10 games to play while you wait for Fallout 4
Fallout 4 is out on November 10. That means four long months waiting for the follow-up to Bethesda's post-apocalyptic RPG. What to do in the meantime? If the Fallout series has taught us anything, it's that sealing yourself away in a underground bunker is not necessarily the best idea. Far better to stay above ground and play some games.
But which games? Naturally, you can look to us for suggestions. We've rounded up 10 games you can play with you wait for Fallout 4 to appear. Specifically, we've focused on games with a comparable theme or a focus on a mechanic that will feature predominantly in the Bethesda sequel. What we haven't done is picked past Fallout games, Elder Scrolls games, or even Wasteland 2. All are fine games well worth your time, but they're also a bit too obvious.
Maybe you have your own suggestions. Post them in the comments and, together, we'll make it to November.
STALKER: Call of Pripyat
STALKER is a post-apocalyptic shooter set in a world full of scavengers and mutated beasts. That's where the Fallout similarities end. Where Bethesda's RPG is light-hearted and retro, STALKER is brutal and relentless. If it's not monsters or bandits trying to kill you, it's the environment itself. The landscape is beset by anomalies that defy the laws of physics, but that offer great rewards to those able to overcome their deadly and chaotic nature. Maybe you'll wind up alone and bleeding; defeated by a bleak, industrial wasteland absent of hope or redemption. Or maybe you'll thrive around the decay, overcoming all the odds to survive and profit from the surrounding misery.
Fallout’s brutality is softened by a slapstick approach to graphic violence. The survival RPG roguelike NEO Scavenger is too low-fi to show opponents shattering into sticky lumps, but using combat descriptions alone it creates a desperate and terrifying wasteland. Humanity subsists in small pockets throughout the world, and have frequently gone mad with boredom or loneliness. NEO Scavenger’s best moments happen when you first spy a stranger. What weapons do they have? Will they try to eat you if you let them get too close? It’s unwise to be too trusting in the post-apocalypse.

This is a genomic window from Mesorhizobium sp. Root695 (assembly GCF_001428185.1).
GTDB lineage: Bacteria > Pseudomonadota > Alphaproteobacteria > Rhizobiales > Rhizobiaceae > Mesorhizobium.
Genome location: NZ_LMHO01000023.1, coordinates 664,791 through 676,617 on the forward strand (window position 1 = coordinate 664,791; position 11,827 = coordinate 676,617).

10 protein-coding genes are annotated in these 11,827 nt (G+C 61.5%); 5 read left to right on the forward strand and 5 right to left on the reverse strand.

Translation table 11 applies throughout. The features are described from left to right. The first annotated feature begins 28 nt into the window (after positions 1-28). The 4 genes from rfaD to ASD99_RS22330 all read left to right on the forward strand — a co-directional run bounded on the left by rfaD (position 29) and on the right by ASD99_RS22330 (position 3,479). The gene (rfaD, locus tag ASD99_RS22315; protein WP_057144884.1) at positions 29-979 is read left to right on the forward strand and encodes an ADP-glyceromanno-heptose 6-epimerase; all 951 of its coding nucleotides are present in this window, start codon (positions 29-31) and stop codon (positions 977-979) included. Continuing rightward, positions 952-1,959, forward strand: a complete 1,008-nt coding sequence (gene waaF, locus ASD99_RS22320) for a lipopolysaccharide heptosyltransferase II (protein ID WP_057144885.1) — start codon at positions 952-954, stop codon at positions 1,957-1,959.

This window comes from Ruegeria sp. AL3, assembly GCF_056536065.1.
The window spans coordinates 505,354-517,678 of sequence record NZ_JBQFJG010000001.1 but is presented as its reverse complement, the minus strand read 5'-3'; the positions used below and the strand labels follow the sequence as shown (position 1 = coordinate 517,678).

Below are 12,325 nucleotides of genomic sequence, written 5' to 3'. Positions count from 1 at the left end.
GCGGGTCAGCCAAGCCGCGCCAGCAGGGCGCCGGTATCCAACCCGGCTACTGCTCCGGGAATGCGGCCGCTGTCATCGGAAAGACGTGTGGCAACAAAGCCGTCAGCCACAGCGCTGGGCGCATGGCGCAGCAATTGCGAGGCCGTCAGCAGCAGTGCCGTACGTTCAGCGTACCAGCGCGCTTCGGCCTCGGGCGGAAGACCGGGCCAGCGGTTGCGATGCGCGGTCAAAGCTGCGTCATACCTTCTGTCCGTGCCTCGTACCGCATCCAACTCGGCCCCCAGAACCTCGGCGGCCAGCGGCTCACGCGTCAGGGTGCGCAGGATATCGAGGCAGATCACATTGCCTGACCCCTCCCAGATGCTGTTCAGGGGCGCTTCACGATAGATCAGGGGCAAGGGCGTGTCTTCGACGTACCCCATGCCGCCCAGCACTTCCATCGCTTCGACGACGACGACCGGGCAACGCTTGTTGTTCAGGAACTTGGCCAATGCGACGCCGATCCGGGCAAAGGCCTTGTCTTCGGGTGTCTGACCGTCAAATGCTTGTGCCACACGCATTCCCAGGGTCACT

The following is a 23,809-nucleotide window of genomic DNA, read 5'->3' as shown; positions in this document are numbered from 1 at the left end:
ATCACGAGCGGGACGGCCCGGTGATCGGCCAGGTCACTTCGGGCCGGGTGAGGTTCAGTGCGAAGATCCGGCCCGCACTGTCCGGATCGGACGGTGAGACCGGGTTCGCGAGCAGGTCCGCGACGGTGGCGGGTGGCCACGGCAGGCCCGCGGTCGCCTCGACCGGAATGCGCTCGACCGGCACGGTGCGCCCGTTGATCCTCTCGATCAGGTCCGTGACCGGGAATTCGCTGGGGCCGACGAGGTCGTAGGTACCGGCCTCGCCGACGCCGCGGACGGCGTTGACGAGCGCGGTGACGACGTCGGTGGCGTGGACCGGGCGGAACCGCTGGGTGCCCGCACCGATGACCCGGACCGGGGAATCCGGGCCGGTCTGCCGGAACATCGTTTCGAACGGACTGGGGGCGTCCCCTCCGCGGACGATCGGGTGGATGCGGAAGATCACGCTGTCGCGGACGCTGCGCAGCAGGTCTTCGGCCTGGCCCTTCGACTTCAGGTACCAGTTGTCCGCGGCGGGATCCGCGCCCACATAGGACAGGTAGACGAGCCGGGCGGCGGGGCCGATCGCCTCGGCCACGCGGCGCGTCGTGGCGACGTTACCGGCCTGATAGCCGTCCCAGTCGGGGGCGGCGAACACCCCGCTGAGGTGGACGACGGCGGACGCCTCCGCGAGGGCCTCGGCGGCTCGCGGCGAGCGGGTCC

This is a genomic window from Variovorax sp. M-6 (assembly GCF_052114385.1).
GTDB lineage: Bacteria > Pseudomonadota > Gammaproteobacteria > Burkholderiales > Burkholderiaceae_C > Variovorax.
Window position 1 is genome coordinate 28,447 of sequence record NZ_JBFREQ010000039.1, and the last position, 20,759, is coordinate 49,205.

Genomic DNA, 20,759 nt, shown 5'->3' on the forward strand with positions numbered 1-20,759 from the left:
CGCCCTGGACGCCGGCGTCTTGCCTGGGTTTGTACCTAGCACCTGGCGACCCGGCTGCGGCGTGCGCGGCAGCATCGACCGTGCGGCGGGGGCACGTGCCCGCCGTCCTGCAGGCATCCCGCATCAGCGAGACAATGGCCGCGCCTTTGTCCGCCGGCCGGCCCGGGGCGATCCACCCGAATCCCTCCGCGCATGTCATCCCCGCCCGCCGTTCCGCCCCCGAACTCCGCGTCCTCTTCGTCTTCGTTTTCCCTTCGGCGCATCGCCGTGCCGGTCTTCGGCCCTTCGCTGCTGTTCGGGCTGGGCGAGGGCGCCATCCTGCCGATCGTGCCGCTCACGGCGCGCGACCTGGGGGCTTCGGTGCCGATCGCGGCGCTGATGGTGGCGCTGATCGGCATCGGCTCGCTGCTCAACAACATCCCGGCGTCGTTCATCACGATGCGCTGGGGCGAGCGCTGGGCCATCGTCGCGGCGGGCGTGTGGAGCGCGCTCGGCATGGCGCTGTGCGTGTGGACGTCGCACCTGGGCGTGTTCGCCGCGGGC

Arcanum: Of Steamworks and Magick Obscura
Arcanum: Of Steamworks and Magick Obscura is an isometric RPG set in fantasy world in the midst of an industrial revolution. In other words, it's steampunk. The Fallout comparison extends beyond the option to pick turn-based over real-time combat. It also makes brilliant use of its skill system. Intelligence doesn't just define your magical prowess. Too few points in the stat, and your character will be an idiot—condemned to speak only the most broken of sentences.
It's one thing to survive the fallout of a nuclear holocaust, but what about starting one? That's the promise of Introversion's multiplayer armageddon-'em-up. You're given a neon-blue map of the world and an armament of destructive weapons. Your job isn't to win, but to lose the least. It's an eerily atmospheric game; setting the distant klaxons, footsteps and heavy breathing of a war room against the impending and unavoidable destruction of civilisation.
The Sims 4